GreyPouponRemember Grey Poupon?

As in the guys in the Rolls Royces, sharing "one of life's finer pleasures"?

To understand today's Table Talk, a bit of background.

The brand was created in 1777. That's a lot of charge-discharge cycles ago.

They conqured America in the 1980s with the help of Rolls, but then for decades we didn't hear from them.

Why bother? Their brand had been established.

But then in 2012, Grey Poupon decided it was time to reintroduce their brand to a new generation.

So they of course created a Facebook page.

But unlike every other Facebook page in the universe, Grey Poupon did not go for unlimited "likes".

They called their page, The Society of Good Taste.

They required an application to become a friend of Grey Poupon. Their computer would analyze your own profile and scores you based on your posts, your timeline, your other "likes" and even your grammar.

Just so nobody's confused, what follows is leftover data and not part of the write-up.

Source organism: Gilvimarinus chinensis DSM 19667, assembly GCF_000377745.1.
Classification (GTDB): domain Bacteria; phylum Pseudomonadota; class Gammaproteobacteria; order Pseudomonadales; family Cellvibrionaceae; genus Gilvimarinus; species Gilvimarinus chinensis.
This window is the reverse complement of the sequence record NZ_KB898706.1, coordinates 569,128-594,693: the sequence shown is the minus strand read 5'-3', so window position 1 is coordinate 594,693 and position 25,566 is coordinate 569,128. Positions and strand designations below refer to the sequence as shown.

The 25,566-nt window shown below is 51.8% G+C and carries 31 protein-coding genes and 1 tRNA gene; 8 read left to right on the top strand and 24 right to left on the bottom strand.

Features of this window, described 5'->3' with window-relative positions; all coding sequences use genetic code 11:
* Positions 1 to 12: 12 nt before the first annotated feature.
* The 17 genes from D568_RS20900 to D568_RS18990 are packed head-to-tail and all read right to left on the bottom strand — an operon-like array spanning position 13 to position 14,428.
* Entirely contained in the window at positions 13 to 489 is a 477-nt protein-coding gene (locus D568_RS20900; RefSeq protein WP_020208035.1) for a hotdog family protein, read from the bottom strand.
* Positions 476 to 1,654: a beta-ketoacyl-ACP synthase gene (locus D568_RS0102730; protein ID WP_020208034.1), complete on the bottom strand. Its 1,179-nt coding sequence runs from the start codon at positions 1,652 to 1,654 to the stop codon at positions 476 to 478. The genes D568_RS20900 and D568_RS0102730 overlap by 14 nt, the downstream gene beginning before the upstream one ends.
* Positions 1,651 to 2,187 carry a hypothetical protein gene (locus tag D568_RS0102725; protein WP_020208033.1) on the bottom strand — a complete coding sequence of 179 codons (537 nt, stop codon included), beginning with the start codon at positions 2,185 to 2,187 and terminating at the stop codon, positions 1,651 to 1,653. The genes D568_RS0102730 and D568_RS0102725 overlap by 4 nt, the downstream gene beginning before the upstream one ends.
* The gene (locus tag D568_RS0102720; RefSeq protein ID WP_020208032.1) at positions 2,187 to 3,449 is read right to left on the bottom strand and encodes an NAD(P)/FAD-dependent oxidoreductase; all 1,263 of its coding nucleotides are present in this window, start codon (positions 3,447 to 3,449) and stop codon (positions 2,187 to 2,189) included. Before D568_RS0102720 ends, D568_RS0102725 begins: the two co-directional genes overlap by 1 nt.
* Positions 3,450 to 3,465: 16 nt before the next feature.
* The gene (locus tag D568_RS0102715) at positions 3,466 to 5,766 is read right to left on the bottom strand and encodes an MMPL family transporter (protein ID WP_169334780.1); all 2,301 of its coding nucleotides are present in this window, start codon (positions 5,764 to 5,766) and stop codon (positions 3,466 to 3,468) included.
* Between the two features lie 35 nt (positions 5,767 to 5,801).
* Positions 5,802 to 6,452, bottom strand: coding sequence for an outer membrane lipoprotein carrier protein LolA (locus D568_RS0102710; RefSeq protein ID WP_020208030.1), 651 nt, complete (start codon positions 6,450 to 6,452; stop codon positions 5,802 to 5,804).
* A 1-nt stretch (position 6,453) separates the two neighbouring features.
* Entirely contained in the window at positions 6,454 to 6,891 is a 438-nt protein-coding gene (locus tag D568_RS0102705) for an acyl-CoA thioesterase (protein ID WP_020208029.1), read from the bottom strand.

35 thousand were rejected!

First question for your table: Would you guess that it was good or bad for their brand? Did this exclusiveness help or hurt their image among the Facebook set?

Answer: It was a home run.... Fabulously successful.

But.... question #2 - How would you guess those 35,000 people felt about being rejected

I don't know, but I would guess that most of them felt very good about it. Remember Groucho's line?

"I wouldn't want to join any club that would have me as a member."

If there is no bar to pass, no price to pay, then it ain't worth much.

OK, here's the last question this week for your table:

Does exclusivity work for personal life? What about parenting or teaching? What about dating and marriage?

Shabbat Shalom

PS - The one you never saw!

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Friday, January 12, 2018

Mouth of Soap

The purpose of this blog is for some good, clean talk at the Shabbat table. Please print and share (+ like it, tweet it, forward).